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The Pyrenean ibex, an impressive mountain goat that lived in the central Pyrenees in Spain, went extinct in 2000. But a...
Tight budgets are forcing NASA to consider turning off one or more planetary science projects that have completed their...
Ebola is not a stranger to West Africa—an outbreak in the 1990s killed chimpanzees and sickened one researcher. But the...
In an as-yet-unpublished report, an international panel of geoscientists has concluded that a pair of deadly...
Tropical disease experts tried and failed before to eradicate yaws, a rare disfiguring disease of poor countries. Now,...
Since 2002, researchers have reported that agricultural communities in the hot and humid Pacific Coast of Central...
Balkan endemic kidney disease surfaced in the 1950s and for decades defied attempts to finger the cause. It occurred...
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Spain's Science Budget Holds Steady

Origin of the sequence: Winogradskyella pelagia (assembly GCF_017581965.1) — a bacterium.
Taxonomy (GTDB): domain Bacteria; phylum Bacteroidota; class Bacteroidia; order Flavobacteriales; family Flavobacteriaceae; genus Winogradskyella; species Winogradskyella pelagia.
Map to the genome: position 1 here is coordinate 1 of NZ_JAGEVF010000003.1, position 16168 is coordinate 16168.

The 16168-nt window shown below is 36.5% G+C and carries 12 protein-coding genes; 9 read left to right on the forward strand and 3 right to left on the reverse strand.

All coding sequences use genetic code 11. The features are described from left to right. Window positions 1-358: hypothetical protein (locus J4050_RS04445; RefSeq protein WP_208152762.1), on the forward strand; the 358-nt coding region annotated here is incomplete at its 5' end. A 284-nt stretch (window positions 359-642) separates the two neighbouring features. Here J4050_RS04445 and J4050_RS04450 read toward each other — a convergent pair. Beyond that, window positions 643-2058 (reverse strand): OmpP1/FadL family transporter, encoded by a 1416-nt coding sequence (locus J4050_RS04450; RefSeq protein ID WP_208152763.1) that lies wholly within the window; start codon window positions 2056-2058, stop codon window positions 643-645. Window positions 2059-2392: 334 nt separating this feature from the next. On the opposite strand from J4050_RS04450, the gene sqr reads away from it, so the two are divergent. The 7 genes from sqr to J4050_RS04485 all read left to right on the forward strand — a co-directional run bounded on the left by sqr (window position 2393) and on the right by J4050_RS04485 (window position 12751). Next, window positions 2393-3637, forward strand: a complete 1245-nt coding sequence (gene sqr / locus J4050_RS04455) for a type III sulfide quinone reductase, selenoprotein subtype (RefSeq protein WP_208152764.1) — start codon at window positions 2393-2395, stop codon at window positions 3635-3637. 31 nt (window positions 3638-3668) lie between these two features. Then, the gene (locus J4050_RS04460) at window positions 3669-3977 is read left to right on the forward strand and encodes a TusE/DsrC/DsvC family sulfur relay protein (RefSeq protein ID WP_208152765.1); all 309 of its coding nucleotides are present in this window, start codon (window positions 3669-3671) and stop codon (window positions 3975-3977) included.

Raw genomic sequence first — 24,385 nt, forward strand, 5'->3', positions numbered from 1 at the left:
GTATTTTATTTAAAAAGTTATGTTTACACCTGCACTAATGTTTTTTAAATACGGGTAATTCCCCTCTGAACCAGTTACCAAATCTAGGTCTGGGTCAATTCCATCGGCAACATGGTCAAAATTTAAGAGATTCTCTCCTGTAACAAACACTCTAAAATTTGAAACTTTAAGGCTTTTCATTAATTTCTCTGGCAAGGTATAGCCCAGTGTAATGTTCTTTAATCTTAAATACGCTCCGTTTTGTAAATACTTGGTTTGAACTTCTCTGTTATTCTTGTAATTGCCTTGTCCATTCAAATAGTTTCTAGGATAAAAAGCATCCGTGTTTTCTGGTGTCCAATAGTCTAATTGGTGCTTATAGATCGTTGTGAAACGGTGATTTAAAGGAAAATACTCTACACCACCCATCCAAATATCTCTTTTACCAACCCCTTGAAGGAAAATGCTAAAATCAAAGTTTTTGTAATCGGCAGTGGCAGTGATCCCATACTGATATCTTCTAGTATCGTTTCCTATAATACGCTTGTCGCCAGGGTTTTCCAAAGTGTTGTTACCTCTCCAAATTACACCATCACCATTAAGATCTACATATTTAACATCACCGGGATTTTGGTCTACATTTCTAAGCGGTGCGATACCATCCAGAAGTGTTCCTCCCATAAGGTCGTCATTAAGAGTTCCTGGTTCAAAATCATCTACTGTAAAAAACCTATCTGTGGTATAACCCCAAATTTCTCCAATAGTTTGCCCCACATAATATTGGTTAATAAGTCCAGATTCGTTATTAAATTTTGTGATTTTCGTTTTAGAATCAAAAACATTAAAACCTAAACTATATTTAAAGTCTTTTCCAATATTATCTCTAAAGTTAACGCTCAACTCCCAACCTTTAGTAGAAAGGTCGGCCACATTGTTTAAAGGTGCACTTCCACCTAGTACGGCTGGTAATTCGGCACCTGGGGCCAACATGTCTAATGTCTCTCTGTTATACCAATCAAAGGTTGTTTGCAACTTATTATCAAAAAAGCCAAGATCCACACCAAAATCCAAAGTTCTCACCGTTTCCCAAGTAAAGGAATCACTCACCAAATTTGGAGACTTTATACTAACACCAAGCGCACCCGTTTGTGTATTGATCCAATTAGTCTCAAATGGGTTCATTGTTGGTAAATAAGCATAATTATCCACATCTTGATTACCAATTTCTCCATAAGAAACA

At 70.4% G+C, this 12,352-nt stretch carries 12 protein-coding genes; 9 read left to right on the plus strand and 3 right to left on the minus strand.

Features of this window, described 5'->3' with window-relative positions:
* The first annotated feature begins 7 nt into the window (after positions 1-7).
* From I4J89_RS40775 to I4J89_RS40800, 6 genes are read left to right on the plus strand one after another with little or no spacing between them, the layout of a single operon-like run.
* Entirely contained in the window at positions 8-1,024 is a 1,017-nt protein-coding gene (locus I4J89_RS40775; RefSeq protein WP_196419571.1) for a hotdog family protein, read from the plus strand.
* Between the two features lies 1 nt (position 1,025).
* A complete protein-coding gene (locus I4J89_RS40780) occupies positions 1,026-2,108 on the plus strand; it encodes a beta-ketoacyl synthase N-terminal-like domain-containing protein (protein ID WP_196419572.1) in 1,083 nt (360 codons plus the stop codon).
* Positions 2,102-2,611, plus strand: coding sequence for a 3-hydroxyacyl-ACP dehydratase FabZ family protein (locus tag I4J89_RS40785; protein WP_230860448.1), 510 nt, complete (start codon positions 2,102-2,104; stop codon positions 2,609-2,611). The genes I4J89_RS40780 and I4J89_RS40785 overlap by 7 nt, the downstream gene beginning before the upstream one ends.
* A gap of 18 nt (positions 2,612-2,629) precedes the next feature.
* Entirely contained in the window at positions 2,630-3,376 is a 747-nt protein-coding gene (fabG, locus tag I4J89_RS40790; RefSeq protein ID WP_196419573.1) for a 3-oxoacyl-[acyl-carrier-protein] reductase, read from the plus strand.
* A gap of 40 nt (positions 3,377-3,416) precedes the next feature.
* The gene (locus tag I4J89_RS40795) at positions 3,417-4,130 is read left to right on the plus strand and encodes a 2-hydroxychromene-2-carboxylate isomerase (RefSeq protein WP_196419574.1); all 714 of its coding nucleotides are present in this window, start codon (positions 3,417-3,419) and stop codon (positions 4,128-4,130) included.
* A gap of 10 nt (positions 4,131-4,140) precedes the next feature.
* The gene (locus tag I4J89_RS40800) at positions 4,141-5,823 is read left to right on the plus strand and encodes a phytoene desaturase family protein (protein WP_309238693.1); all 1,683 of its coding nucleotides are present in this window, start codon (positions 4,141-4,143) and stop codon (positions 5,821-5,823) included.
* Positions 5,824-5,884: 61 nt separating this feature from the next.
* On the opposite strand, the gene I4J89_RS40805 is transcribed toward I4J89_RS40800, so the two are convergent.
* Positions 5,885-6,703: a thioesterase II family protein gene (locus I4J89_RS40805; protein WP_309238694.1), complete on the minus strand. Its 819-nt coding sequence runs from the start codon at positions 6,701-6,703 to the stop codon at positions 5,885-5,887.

30 September 2009 1:21 pm
A 2010 national budget plan (in Spanish) was given to Spain’s Parliament yesterday and funding levels for the Spanish Ministry of Science and Innovation are staying more or less the same as last year’s levels, despite the economic crisis.
The budget plan would effectively cut internal funding for the ministry by €93 million and reduce the government money that Spanish national research centers receive to cover their expenses by €274 million.
On the other hand, substantially more money would be spent on scientific research and human resources than in 2009. In particular, the 2010 budget allocates €136 million to competitive calls for research projects, compared with €108 million in 2009 (representing a 26% increase). Government money for Ph.D. scholarships and permanent contracts for researchers would also increase by 11% and 6.7%, respectively. The amount of money the government would also offer companies in partially-repayable loans to support industrial R&D would increase by more than 30%, and government support for the employment of researchers in industry would increase by 10%.
In recent years, Spain has pledged to move away from a construction-based to a knowledge-based economy. The science budget "will reflect for the 5th year in a row the government's commitment to research, development, and technological innovation, and, in particular, the importance of science and innovation in the change of economic model," Spanish science and innovation minister Cristina Garmendia recently declared.